Prepare for a potential Hybrid 2020-2021 School Year
PHM Students and families should prepare for the possibility of a hybrid school year starting in the fall of 2020. Dr. Jennifer McCormick, State Superintendent, said that Indiana schools will likely look different next academic year. This means that schools will likely have a mixture of both in-person and online classes.
There is even the potential of having students enter the schools through different times of the day. The classes, as well, would also be in shifts. This means that they would split up when students are in the building, however, it may not happen, as the State sees that as a little bit of a tricky maneuver. It would also be slightly expensive.
According to the South Bend Tribune, Governor Eric Holcomb said a decision on whether or not schools should begin preparations for continued remote learning will likely be made “probably closer to mid-May.” Holcomb also said that “I want to be the surest and the safest in every step that we take.” Holcomb also added that a decision on what to do with Indiana’s stay-at-home order will be announced later this week. This order is scheduled to end Friday, May 1st. Holcomb later added, “This isn’t a competition to be first. This is, if anything, is a competition to be the safest.”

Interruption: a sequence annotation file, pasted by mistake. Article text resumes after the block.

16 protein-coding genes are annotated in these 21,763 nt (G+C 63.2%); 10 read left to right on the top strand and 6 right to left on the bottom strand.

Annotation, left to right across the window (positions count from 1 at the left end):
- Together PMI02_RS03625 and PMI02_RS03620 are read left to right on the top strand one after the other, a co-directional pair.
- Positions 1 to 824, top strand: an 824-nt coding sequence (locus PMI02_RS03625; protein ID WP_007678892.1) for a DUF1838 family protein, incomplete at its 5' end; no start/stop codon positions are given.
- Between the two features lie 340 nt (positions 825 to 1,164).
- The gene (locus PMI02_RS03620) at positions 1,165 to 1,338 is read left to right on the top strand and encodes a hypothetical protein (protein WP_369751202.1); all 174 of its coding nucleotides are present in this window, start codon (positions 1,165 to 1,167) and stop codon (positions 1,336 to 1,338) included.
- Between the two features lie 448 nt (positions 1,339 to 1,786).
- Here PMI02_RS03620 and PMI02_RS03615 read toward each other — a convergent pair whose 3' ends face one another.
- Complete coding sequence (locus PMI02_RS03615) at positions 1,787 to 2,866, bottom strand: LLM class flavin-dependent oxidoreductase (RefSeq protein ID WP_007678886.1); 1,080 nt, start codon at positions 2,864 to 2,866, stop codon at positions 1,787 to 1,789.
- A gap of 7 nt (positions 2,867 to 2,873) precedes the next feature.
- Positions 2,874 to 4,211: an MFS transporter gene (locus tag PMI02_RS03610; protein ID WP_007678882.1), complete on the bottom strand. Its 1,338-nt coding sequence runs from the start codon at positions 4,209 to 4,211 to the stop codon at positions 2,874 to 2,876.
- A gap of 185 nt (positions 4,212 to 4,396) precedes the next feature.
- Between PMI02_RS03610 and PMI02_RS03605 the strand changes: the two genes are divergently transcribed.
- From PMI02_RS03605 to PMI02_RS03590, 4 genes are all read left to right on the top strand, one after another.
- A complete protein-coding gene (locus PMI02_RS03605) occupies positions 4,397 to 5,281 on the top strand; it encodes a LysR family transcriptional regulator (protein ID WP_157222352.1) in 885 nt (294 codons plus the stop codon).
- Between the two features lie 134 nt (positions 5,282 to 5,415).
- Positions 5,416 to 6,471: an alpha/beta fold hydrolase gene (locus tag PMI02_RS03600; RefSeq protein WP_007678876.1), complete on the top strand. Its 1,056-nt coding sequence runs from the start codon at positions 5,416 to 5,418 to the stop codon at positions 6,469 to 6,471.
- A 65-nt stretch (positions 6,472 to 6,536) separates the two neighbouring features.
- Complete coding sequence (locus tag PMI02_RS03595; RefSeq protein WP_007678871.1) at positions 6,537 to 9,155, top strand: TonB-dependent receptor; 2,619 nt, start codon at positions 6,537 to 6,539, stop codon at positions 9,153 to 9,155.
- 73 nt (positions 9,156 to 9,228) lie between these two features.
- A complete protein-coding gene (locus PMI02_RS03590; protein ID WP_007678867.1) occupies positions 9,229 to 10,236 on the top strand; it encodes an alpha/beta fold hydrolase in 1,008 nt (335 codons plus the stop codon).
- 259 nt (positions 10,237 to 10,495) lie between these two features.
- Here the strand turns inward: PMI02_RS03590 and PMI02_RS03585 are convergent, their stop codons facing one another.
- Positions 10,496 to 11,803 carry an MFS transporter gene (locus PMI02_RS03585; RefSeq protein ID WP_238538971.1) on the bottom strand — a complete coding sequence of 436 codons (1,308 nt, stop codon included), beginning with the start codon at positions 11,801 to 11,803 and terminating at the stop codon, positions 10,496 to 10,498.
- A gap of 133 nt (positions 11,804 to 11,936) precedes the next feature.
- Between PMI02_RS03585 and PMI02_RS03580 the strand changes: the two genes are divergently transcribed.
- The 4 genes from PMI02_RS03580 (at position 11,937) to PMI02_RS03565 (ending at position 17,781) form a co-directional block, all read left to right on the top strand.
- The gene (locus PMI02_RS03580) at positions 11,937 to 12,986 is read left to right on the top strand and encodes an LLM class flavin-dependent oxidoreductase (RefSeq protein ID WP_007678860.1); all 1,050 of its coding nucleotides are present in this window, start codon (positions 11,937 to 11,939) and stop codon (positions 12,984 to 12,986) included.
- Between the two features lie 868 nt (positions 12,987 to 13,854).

Dr. McCormick also never turned down the question of whether or not students will need to wear a mask to school next year, as, according to the South Bend Tribune, she said, “What does that look like for students and staff and families as far as: Do they wear a mask to school or do they not? I mean, you get into some security concerns right now with that as well.”
The South Bend Tribune also states that the Indiana Department of Education (IDOE), has put together an advisory group that will be made up of school officials from rural, urban, and suburban areas. The purpose of this advisory group will be to help school districts prepare for students possibly re-entering schools.
McCormick said that the re-entry of students will be dependent on the future directives given from Governor Holcomb’s office, as well as state and local health officials.